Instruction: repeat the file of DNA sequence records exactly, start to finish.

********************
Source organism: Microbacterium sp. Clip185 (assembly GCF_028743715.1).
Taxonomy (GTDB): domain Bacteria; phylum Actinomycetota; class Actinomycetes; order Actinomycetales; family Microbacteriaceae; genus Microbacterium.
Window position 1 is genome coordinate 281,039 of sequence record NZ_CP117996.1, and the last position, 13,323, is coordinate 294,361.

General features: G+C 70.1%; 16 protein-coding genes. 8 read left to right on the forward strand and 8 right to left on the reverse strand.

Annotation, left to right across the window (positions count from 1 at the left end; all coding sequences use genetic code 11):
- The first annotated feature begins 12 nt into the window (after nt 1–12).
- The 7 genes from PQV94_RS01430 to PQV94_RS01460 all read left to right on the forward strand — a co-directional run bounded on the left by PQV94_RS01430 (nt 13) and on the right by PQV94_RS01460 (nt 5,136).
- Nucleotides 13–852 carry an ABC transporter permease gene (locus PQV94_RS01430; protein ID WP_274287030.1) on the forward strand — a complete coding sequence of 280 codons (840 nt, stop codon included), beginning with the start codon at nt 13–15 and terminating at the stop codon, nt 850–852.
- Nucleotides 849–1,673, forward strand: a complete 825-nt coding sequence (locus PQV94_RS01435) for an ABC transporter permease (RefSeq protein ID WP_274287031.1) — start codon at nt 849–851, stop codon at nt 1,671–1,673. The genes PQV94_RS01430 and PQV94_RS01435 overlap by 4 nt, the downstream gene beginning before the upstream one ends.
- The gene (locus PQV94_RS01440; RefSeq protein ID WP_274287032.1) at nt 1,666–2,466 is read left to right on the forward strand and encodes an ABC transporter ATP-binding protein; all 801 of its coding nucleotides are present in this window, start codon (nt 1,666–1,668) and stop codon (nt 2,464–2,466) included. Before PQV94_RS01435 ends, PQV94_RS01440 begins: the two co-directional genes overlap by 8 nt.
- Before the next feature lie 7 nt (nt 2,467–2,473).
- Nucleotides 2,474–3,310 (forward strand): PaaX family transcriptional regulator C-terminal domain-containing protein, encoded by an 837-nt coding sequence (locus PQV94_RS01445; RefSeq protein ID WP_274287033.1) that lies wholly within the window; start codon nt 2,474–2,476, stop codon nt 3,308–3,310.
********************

Source organism: Microbacterium sp. Clip185 (assembly GCF_028743715.1).
Taxonomy (GTDB): domain Bacteria; phylum Actinomycetota; class Actinomycetes; order Actinomycetales; family Microbacteriaceae; genus Microbacterium.
Window position 1 is genome coordinate 281,039 of sequence record NZ_CP117996.1, and the last position, 13,323, is coordinate 294,361.

General features: G+C 70.1%; 16 protein-coding genes. 8 read left to right on the forward strand and 8 right to left on the reverse strand.

Annotation, left to right across the window (positions count from 1 at the left end; all coding sequences use genetic code 11):
- The first annotated feature begins 12 nt into the window (after nt 1–12).
- The 7 genes from PQV94_RS01430 to PQV94_RS01460 all read left to right on the forward strand — a co-directional run bounded on the left by PQV94_RS01430 (nt 13) and on the right by PQV94_RS01460 (nt 5,136).
- Nucleotides 13–852 carry an ABC transporter permease gene (locus PQV94_RS01430; protein ID WP_274287030.1) on the forward strand — a complete coding sequence of 280 codons (840 nt, stop codon included), beginning with the start codon at nt 13–15 and terminating at the stop codon, nt 850–852.
- Nucleotides 849–1,673, forward strand: a complete 825-nt coding sequence (locus PQV94_RS01435) for an ABC transporter permease (RefSeq protein ID WP_274287031.1) — start codon at nt 849–851, stop codon at nt 1,671–1,673. The genes PQV94_RS01430 and PQV94_RS01435 overlap by 4 nt, the downstream gene beginning before the upstream one ends.
- The gene (locus PQV94_RS01440; RefSeq protein ID WP_274287032.1) at nt 1,666–2,466 is read left to right on the forward strand and encodes an ABC transporter ATP-binding protein; all 801 of its coding nucleotides are present in this window, start codon (nt 1,666–1,668) and stop codon (nt 2,464–2,466) included. Before PQV94_RS01435 ends, PQV94_RS01440 begins: the two co-directional genes overlap by 8 nt.
- Before the next feature lie 7 nt (nt 2,467–2,473).
- Nucleotides 2,474–3,310 (forward strand): PaaX family transcriptional regulator C-terminal domain-containing protein, encoded by an 837-nt coding sequence (locus PQV94_RS01445; RefSeq protein ID WP_274287033.1) that lies wholly within the window; start codon nt 2,474–2,476, stop codon nt 3,308–3,310.